GWPD establishes student advisory group to discuss campus safety concerns

Media Credit: Hatchet File Photo

The GW Police Department created a Student Advisory Board earlier this month to improve the relationship between the student body and campus safety leadership.

The University joined the majority of its peer schools by establishing a student board for its police department earlier this month.

Darrell Darnell, the senior associate vice president for safety and security, said the department launched the Student Advisory Board to improve the relationship between the student body and campus safety leadership. The board consists of 14 undergraduate and graduate students who will “drive the conversation” and set the agenda for monthly meetings with members of the GW Police Department, and both the offices of victims services and enrollment and the student experience.

“This advisory board will provide students the opportunity to identify campus safety concerns and provide feedback to leadership for their resolution,” Darnell said in an email.

Members of the Student Association proposed a GWPD student advisory board in 2016 to relay student concerns and suggestions to the department. Officials first announced the formation of the board in April during an overhaul of GWPD’s leadership structure and accepted applications between Aug. 22 and Sept. 14.

“We were so impressed by the variety of students who were interested in the positions,” Darnell said.

The University is reviewing the students’ schedules to determine a date for their first meeting, which they hope will take place at the end of September or early October, he said.

Darnell said the University advertised the applications by reaching out to the SA, student organizations and multiple offices, including the Multicultural Student Services Center and the Office of Diversity, Equity and Community Engagement.

“I look forward to this board becoming an educational platform so that we have another vehicle for educating students on what we do, why we do it, how we do it, and how we are doing things to impact the student experience in a positive manner,” he said.

Nine of GW’s 12 peer schools have some version of a student-run police advisory group. The University of Pittsburgh and Tulane and Tufts universities both do not have a similar committee.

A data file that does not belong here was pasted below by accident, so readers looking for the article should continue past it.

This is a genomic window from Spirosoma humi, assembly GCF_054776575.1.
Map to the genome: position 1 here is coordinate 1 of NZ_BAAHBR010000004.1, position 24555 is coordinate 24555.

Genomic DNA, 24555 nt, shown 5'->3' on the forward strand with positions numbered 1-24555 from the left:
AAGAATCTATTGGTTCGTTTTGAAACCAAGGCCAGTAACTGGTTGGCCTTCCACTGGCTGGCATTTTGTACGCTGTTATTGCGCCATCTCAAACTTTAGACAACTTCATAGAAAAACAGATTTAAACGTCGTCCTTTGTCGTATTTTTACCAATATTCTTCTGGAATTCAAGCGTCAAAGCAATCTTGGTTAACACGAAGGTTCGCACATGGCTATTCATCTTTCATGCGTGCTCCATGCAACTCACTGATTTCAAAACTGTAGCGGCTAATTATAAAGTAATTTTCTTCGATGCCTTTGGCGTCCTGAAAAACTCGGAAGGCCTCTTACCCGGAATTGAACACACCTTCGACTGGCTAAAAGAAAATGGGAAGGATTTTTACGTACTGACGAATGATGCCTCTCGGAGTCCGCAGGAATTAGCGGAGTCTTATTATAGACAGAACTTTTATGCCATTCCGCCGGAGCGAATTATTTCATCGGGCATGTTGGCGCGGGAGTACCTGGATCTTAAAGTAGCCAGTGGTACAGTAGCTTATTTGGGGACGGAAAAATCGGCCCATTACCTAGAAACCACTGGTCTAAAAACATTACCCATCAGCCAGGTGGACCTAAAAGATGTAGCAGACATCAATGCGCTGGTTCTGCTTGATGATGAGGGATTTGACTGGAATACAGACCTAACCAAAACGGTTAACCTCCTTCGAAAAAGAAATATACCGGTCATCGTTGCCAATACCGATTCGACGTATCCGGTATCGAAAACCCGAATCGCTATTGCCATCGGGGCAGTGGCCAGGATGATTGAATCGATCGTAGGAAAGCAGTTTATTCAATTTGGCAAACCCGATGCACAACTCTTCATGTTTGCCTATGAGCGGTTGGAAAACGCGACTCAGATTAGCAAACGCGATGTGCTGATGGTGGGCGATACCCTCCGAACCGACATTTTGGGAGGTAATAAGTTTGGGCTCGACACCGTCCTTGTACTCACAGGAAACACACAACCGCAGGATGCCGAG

Campus safety experts said student patrols improve the relationship between campus police and students by providing an open forum for students to discuss their concerns with officials.

Derri Stormer, the patrol major at Wake Forest University’s police department, said she launched the university’s first student patrol in 2016 to allow students to act as “extra eyes and ears” for the department. She said the patrols could be used as a resource for students who want to be more involved with campus safety but aren’t sure how.

“We definitely want to make sure there’s not any distance between police and students, so the fact that we have this option here, it kind of bridges that gap a little bit,” Stormer said. “It helps us. There are no negatives to it.”

Kimberly Richmond, the director of the National Center for Campus Public Safety, said student police advisory groups help police effectively address crime because they increase the number of people actively reporting suspicious activity.

“Any time a police agency or security department engages with the community, it’s a positive thing,” she said. “Building relationships helps make the entire campus safer because people feel more connected and you’re really more knowledgeable about the process for reporting.”

She added that student input can help police departments address problems officers might not notice, like on-campus areas students frequent at night, so officials can add more lights to those locations and make students feel safer.

Laura Egan – the senior director of programs for the Clery Center, an organization that promotes campus safety – said students participating in a police advisory group can get a behind-the-scenes look at campus life, bridging the gap between law enforcement and the students they are protecting.

“Students benefit from peer messaging in a lot of ways, particularly around bystander intervention and things like that,” she said. “If you have students that are in that patrol capacity, they could possibly break down barriers where students have mistrust for law enforcement for whatever reason by having the benefit of being a peer.”

David Osher, the principal investigator for the National Center on Safe Supportive Learning Environments, said a student security group should be inclusive and represent students of all backgrounds to fight racial and implicit bias in policing. Osher added that it is imperative to include students in conversations about campus security because they are one of the “key beneficiaries” of the police departments’ work.

“I would want to make sure that there is a representation of women, as well as men, LGBTQ students and people of color because they may feel vulnerable and may also experience microaggressions,” he said.

 

 

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